Michigan DB Zeke Berry: 'I'm going to run with this opportunity'

clayton-sayfieby:Clayton Sayfie04/12/24

CSayf23

LaMar Morgan speaks highly of Zeke Berry

Michigan Wolverines football junior defensive back Zeke Berry has more opportunity now than he ever has as a college football player. There are snaps up for grabs at safety, after senior Rod Moore went down with a leg injury, and nickel, following Mike Sainristil‘s departure to the NFL. Berry — a 5-foot-11, 192-pound Pittsburg, Calif., native — has the chance to make an impact at both positions.

“I’m getting a little bit of reps at each spot right now,” Berry explained. “I don’t really have a preference on where I like to play. I can play at nickel or at safety. I don’t really mind where I play; I just want to be on the field.”

He’s taking advantage of the spot he’s in.

“It’s given me a shot to get on the field a lot more than I have before, with [safety] Keon [Sabb] leaving [for Alabama] and then Rod [getting injured],” Berry said. “But I’m going to run with this opportunity and not let it go to waste.”

RELATED
• Michigan spring ball quick-hitters: Kick/punt returners, Zeke Berry’s emergence, Sherrone Moore’s ‘voice’ in practice, more
• The ‘unique’ Michigan player that could replace nickel back Mike Sainristil: ‘He’s got a lot of those traits’

Michigan defensive backs coach LaMar Morgan said this week that he’s a potential Sainristil replacement, and Berry was pleased to hear the comment.

“It felt good finally hearing my name get talked about more,” the Michigan defender said. “I put a lot of work in this offseason and now in this spring, so hearing that from one of the coaches makes me feel a lot better about myself.”

Sainristil, a two-time captain, was one of Michigan’s top leaders on its national championship-winning squad last season. Berry is still trying to find his leadership style, but he’s being more vocal.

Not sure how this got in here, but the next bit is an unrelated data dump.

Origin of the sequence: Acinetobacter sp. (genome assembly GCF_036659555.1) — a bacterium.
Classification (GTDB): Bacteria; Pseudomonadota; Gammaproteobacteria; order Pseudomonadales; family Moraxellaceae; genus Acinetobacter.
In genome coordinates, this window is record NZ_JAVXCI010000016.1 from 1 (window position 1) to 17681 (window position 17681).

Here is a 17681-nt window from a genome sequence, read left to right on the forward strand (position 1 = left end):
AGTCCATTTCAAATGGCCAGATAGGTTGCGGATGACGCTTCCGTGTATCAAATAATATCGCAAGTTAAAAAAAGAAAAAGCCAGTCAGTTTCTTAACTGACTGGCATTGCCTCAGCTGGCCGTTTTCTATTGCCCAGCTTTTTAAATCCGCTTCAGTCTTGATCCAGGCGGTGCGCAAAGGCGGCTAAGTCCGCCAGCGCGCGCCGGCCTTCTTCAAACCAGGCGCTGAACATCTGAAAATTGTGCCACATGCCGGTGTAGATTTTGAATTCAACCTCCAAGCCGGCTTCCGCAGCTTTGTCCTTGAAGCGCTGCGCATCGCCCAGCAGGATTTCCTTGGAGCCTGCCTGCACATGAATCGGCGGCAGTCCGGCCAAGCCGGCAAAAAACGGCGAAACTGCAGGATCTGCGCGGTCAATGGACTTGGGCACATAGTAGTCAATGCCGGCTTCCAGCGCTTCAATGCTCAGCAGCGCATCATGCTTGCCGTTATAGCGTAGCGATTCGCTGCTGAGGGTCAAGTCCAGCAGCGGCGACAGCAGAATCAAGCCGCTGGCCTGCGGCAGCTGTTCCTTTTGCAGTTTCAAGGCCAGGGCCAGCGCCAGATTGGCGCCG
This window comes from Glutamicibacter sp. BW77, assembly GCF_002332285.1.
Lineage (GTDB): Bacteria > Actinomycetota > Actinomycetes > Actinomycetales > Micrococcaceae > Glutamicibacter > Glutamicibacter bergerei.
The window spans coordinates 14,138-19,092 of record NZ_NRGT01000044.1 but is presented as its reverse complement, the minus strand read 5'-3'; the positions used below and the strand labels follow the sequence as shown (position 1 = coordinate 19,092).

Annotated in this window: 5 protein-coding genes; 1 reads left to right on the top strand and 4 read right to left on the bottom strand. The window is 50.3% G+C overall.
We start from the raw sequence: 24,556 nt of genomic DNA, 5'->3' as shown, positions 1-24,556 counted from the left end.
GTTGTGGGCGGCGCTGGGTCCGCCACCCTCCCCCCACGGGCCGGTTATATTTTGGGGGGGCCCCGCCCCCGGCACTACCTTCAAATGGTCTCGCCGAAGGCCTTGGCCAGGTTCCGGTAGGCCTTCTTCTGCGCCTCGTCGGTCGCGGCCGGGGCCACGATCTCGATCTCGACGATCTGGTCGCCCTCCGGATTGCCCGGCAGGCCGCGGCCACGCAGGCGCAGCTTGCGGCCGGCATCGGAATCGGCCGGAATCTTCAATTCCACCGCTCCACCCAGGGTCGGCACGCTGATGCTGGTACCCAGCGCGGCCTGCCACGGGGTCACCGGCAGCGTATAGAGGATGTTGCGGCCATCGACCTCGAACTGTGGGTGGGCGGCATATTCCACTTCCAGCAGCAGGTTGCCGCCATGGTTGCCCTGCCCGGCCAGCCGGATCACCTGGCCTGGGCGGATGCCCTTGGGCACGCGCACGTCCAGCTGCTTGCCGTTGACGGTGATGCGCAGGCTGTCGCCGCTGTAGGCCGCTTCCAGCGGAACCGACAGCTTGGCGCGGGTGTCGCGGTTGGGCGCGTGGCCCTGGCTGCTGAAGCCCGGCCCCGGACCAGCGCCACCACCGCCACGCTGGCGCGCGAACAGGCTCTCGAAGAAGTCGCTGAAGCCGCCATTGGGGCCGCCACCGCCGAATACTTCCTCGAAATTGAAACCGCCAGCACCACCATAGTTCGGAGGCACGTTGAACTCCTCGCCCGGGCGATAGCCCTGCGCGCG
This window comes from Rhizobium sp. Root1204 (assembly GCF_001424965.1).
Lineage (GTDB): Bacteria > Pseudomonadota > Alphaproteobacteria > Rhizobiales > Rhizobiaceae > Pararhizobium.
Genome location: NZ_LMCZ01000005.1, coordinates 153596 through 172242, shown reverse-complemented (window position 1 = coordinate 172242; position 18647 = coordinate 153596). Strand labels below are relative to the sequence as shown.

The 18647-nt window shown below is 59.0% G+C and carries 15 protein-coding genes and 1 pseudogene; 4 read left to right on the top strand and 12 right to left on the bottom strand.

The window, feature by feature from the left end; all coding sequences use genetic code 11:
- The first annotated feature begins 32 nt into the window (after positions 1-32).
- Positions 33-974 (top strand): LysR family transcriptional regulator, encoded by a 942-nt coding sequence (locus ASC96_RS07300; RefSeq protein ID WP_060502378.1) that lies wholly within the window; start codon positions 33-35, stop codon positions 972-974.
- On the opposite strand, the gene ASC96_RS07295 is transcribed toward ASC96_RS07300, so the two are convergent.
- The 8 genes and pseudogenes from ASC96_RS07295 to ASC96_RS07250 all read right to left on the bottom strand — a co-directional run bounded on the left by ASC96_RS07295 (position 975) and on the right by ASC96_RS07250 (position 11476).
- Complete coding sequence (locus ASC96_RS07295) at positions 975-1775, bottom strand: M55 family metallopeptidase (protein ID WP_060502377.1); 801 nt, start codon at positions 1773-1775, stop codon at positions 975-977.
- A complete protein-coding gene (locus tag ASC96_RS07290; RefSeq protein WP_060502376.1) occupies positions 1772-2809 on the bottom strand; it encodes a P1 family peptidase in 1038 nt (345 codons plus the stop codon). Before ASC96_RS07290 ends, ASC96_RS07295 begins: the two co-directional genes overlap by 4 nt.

“The kind of mindset [required to be a nickel back] is to try to be a leader like Mike was last year,” Berry said. “Try to be a leader on the field, know where everybody’s spot is on the field, know what everybody’s doing. And then you gotta be fast, you gotta have good ball skills and the other things that come with it.”

Added Berry, of what he took away from playing with Sainristil: “Being loud, being a dominant player and being a leader, just like he was for the whole defense. It’s kinda tough to be able to replicate what he did, but I’m trying to follow in the footsteps.

“I try to take some things that he’s done. I want to be a leader, just like how he was, but make it in my style. So, if we had a bad practice or something like that, he’d bring up the whole defense and say, ‘We gotta get it going,’ and things like that. So I just take things and how he did things and try to put my own style on it.”

After playing mostly on special teams last season, Berry has emerged on the defense. He said he’s improved with his formation recognition and the ins and outs of being a defensive back at Michigan.

“I feel like I’m getting a lot better at it now, just seeing the whole big picture of the formations and what guys are lined up in certain spots and be able to target, like, this guy might like this route in this formation or this might happen if the formation is condensed and things like that,” Berry explained. “Over the years, getting with Rod and the older guys helping me out, I feel like I’ve gotten a lot better at it.”

His new position coach, Morgan, is helping, too. Berry has enjoyed playing for the former Louisiana defensive coordinator.

“I like him,” Berry noted. “He’s been good so far. I like the way he coaches. Whenever we’re out in practice, he’s firm, he’s getting to business. But then out of practice, when we get outside, he’s just a cool guy you can have a conversation with.”

Michigan will hit The Big House field for its annual spring game April 20.

You may also like